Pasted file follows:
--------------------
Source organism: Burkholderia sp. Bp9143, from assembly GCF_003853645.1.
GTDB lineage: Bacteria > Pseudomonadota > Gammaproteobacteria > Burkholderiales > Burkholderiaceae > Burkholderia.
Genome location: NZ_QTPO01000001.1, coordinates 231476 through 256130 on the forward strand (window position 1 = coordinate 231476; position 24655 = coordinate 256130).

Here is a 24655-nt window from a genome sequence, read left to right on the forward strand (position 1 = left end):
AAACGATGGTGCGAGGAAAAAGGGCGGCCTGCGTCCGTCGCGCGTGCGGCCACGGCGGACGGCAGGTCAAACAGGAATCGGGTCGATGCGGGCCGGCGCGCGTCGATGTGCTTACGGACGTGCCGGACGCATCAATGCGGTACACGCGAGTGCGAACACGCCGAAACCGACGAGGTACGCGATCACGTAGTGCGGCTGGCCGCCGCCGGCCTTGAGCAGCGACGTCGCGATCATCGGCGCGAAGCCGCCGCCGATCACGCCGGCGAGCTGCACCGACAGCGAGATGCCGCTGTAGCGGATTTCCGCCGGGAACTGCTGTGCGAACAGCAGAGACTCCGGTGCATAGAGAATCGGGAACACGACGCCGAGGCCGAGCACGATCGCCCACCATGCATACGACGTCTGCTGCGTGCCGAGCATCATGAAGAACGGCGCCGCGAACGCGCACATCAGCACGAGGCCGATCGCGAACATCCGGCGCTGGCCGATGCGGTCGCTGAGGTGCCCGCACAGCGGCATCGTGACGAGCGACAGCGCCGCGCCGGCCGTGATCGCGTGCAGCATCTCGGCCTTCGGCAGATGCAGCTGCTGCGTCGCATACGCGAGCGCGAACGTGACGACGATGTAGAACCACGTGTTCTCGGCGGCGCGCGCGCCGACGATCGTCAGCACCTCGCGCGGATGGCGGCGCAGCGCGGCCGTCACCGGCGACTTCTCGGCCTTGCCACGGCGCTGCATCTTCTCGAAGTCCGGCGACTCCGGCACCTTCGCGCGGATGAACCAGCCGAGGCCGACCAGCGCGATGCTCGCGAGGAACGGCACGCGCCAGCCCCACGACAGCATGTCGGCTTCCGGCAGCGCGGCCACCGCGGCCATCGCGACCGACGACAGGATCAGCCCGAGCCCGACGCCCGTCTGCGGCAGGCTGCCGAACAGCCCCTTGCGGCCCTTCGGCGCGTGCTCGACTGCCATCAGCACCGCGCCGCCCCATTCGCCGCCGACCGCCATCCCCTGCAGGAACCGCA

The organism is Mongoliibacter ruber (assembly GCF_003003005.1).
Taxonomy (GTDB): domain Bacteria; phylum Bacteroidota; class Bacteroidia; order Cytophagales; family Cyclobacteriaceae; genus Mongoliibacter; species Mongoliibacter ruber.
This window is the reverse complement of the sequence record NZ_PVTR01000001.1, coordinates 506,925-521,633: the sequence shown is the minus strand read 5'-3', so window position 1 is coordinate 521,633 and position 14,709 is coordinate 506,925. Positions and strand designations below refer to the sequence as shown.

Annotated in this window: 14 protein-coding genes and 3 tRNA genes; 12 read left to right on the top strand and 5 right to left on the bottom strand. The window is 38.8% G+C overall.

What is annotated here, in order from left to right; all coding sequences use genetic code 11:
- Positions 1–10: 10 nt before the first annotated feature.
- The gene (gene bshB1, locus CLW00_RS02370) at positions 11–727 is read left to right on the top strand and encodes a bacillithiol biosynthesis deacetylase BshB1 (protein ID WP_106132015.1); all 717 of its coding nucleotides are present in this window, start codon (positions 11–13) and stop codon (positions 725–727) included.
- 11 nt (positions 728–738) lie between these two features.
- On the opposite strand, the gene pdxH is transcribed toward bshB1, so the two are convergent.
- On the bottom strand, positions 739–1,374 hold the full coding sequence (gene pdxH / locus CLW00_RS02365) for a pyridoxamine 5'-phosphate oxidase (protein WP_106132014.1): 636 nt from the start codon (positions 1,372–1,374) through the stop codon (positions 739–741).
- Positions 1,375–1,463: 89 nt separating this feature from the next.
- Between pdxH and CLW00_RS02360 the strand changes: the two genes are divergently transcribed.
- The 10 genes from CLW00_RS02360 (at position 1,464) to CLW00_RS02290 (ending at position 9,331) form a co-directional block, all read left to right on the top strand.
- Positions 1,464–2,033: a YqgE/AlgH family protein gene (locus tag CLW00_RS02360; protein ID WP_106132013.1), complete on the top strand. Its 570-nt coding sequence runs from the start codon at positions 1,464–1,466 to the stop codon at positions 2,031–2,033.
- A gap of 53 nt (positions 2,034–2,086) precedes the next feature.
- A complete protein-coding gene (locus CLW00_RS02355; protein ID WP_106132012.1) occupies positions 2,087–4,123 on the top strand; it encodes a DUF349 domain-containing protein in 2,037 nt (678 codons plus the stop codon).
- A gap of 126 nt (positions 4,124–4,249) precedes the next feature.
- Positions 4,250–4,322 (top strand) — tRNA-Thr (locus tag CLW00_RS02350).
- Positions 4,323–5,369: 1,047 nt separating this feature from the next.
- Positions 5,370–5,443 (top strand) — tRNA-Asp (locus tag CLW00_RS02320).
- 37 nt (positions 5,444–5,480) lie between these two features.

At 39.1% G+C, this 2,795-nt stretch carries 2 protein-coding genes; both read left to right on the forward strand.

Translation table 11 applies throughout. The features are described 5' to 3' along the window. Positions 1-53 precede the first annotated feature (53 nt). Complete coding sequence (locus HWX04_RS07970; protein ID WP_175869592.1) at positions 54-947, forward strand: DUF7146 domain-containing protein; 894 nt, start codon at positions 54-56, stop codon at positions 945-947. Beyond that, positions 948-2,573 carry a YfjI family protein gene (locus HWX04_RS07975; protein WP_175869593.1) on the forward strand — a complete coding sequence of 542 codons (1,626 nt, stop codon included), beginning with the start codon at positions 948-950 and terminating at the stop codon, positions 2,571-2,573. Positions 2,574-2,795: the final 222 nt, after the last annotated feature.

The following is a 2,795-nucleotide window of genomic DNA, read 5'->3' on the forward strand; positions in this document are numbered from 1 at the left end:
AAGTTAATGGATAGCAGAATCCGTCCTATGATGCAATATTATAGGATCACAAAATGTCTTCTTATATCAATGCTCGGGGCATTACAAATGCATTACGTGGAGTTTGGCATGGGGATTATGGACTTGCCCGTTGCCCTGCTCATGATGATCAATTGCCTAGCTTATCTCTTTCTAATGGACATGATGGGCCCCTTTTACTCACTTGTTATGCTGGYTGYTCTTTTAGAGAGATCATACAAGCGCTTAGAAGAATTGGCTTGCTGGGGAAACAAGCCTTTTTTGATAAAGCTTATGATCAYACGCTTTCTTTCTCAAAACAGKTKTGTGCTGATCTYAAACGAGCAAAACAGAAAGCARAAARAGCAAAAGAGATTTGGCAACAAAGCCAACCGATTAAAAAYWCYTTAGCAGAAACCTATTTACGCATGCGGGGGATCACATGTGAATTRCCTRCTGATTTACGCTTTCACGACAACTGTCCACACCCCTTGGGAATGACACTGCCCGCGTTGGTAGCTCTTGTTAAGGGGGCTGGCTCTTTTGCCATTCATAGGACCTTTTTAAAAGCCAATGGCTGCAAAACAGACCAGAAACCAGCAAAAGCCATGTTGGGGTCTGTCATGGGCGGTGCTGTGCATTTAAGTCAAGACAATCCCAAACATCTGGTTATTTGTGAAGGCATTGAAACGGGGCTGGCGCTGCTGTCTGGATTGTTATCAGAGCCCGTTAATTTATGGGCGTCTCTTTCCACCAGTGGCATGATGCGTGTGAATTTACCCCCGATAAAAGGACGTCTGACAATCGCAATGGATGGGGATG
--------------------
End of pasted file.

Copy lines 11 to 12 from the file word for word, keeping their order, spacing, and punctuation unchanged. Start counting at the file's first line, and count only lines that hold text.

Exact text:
- Positions 1–10: 10 nt before the first annotated feature.
- The gene (gene bshB1, locus CLW00_RS02370) at positions 11–727 is read left to right on the top strand and encodes a bacillithiol biosynthesis deacetylase BshB1 (protein ID WP_106132015.1); all 717 of its coding nucleotides are present in this window, start codon (positions 11–13) and stop codon (positions 725–727) included.